Stratification of seeds is the process of exposing seeds to cold conditions in order to encourage germination.
The exact process you choose (there are two options) depends on the flower variety you’re growing. Let us explain! The different processes are defined below.
Planting in Fall
If time is not a problem, nature itself can cold stratify your seeds. Just place them in the ground in fall and let them go through a winter. They will sprout next year, but not flower. The following year, having gone through two winters, the flowers will return and bloom as expected. Some varieties like poppies and coneflowers will bloom the first year.
Creating a False Winter
The second way to cold stratify seeds (especially if you want to save time!) is to create a false winter. This method tricks the seeds into thinking they have been in the cold ground, when they’ve actually been chilling in your refrigerator. The refrigeration times will vary by variety, so check the planting guide for your seed before beginning.
Before spring, place seeds in a plastic bag with a handful of slightly dampened clean peat, paper towels, or a mix of clean peat and sand. Seal and label the bag with your seed name and the date, then store the bag in the refrigerator (not freezer!) before planting in spring.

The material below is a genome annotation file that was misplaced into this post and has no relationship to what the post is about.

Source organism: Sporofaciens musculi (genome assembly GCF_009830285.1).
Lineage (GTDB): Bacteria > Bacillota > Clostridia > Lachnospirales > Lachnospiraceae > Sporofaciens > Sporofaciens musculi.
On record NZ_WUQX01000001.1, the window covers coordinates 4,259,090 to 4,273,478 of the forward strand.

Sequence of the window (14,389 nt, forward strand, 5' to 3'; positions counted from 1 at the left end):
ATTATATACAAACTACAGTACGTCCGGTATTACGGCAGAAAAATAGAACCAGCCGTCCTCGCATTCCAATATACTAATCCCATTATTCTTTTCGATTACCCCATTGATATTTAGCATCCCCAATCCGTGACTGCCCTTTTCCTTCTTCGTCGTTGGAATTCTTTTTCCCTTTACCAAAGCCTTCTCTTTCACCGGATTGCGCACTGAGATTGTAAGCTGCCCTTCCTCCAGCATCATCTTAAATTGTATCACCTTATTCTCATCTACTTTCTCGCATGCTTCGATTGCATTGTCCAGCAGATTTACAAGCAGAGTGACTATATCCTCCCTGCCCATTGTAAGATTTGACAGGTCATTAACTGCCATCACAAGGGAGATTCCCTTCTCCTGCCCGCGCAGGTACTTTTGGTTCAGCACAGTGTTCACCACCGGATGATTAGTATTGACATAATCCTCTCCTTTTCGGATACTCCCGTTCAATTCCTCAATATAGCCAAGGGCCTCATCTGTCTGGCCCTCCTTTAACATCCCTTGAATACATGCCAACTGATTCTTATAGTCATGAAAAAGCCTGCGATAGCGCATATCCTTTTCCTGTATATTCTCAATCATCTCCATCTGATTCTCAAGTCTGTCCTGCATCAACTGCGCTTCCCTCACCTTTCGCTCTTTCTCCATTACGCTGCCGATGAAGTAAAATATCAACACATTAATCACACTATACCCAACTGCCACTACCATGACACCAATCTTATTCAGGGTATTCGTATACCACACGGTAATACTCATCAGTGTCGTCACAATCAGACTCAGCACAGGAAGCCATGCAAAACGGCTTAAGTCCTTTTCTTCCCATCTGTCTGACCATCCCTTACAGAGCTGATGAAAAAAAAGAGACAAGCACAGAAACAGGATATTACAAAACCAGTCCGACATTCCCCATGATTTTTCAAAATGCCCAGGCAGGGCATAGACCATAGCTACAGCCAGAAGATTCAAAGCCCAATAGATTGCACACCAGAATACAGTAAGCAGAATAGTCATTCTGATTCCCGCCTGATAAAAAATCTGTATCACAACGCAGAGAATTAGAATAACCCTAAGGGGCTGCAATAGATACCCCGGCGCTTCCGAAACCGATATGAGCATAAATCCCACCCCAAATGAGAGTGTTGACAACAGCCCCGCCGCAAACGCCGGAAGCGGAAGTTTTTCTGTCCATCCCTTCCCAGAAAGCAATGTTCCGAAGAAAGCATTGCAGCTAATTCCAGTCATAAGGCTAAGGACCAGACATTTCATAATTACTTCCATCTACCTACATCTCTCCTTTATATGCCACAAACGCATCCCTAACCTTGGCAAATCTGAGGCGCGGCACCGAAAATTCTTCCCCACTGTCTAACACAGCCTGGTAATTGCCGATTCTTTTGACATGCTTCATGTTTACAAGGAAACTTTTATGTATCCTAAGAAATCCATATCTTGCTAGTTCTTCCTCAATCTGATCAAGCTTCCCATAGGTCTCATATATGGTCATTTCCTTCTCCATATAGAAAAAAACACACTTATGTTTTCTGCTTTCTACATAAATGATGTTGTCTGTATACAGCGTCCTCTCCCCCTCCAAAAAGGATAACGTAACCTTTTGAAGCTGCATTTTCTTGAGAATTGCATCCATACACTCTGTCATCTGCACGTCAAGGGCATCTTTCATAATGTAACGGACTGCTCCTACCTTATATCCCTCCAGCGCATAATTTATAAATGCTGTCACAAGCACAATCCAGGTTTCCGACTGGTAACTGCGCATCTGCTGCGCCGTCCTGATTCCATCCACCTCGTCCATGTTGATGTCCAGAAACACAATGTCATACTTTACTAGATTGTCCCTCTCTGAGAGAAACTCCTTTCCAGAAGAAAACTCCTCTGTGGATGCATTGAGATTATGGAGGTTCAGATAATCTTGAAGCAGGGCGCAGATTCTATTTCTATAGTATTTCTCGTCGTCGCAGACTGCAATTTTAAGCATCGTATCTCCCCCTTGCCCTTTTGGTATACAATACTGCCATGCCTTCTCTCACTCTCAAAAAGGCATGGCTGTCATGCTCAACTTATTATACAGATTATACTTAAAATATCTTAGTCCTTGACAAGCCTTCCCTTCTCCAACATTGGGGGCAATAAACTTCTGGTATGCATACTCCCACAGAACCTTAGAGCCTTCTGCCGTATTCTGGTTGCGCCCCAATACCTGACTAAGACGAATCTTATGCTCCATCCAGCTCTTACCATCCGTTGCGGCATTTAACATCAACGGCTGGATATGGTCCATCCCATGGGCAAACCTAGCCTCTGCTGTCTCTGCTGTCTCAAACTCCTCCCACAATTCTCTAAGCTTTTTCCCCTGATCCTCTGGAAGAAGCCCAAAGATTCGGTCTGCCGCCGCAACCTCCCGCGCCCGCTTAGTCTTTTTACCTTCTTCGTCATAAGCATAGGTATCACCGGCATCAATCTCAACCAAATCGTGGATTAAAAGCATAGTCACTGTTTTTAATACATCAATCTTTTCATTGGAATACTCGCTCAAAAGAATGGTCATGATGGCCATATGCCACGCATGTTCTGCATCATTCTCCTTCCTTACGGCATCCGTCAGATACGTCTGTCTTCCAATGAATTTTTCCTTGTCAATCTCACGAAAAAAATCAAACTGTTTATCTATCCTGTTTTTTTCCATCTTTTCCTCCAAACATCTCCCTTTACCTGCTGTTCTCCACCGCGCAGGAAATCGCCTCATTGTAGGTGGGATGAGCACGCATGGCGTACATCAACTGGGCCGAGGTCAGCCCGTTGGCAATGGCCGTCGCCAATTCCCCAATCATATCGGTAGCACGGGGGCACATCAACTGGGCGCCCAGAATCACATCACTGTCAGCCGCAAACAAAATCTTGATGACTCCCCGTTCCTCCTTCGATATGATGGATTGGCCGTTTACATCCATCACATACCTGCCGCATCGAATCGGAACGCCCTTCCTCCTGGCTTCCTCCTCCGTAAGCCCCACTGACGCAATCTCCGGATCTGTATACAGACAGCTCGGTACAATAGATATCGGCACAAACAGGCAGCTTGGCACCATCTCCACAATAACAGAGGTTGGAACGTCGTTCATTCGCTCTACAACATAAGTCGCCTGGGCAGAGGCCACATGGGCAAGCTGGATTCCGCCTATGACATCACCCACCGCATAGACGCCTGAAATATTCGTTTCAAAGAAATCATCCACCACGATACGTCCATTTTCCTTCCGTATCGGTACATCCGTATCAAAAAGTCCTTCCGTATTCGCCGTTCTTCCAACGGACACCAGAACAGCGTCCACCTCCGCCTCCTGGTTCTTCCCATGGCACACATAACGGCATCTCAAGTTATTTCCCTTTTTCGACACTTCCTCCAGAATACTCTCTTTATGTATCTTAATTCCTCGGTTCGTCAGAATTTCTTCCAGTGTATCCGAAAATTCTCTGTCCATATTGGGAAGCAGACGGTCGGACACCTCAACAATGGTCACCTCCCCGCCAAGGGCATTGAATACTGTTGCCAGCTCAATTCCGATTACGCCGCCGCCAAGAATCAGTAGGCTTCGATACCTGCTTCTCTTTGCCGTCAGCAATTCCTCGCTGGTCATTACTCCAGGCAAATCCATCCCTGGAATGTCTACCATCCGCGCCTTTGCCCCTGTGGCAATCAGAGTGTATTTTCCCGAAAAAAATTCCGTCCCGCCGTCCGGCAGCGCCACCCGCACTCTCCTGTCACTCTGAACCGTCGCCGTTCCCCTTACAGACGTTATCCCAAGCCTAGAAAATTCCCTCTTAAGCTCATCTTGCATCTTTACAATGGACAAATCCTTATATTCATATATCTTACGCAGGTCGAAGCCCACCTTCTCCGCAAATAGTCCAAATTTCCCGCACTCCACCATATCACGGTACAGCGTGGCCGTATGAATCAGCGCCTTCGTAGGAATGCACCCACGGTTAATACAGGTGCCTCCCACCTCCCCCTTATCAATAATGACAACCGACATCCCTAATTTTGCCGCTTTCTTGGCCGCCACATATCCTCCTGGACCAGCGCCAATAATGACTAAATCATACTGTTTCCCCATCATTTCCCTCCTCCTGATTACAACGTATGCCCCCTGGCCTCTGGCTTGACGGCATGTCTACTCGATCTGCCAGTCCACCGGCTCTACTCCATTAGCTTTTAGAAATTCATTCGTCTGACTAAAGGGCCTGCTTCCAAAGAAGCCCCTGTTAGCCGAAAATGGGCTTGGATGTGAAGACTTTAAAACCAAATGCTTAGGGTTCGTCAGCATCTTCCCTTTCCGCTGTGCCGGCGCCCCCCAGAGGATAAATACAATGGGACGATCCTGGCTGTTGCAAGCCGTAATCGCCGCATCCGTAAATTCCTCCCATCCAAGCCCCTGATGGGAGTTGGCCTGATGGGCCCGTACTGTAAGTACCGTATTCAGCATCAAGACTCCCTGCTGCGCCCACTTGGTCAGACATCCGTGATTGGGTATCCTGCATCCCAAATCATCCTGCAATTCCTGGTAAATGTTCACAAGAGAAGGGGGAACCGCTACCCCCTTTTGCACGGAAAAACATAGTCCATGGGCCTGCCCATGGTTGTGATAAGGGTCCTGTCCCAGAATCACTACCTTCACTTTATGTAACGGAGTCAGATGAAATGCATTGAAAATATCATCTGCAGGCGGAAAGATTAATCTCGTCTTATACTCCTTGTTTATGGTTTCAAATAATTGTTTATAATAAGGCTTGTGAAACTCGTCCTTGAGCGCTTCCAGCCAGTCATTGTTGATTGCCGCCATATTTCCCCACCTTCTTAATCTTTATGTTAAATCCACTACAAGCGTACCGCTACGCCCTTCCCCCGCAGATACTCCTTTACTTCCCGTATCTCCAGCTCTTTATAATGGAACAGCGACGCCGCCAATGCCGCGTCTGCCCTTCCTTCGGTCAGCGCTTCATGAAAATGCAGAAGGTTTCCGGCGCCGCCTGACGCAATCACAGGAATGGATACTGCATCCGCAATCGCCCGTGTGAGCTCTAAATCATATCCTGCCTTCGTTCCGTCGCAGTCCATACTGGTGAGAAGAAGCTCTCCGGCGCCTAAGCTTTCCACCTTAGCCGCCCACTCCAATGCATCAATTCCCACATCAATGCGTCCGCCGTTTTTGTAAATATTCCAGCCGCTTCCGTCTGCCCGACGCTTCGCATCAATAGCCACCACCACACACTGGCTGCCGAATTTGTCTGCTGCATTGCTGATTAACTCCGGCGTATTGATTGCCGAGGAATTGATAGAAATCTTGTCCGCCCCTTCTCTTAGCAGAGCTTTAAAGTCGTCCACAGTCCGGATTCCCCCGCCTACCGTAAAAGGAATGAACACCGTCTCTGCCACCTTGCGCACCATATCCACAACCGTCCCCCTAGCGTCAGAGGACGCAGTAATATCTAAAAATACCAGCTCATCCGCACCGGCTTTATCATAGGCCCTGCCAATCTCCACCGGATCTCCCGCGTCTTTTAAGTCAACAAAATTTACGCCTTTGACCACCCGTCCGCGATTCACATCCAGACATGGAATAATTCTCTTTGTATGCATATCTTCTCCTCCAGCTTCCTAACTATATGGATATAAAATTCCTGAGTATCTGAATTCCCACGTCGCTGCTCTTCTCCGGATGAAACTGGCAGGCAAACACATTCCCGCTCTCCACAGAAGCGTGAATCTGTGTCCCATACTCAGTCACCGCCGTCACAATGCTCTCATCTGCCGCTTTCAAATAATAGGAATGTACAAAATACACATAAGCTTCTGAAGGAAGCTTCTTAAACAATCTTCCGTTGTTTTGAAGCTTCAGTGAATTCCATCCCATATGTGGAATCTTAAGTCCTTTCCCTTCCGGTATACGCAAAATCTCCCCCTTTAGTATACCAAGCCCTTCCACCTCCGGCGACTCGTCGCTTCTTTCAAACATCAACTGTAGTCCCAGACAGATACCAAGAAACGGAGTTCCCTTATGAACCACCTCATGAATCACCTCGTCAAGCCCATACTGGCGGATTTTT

Once your seed has been treated, it’s ready to plant when spring arrives.
Cold Moist Stratification
In this technique, you simply add a small step to the process of creating a false winter—add moisture! The method involves dampening the seeds to soften them and allowing them to absorb water. The moisture helps spark germination.
Place seeds in a plastic bag with a handful of slightly dampened clean peat, paper towels, or a mix of clean peat and sand. You don’t want the seeds to be dripping wet! Place the bag in the refrigerator. The length of time it remains cold will vary depending on the variety of seed, so be sure to check planting guides for specific timeframes.
Frequently check the bag for mold or fungus. If any are present, plant your seeds right away.
Shop here for seeds that require cold stratification.
Varieties that need Cold Stratification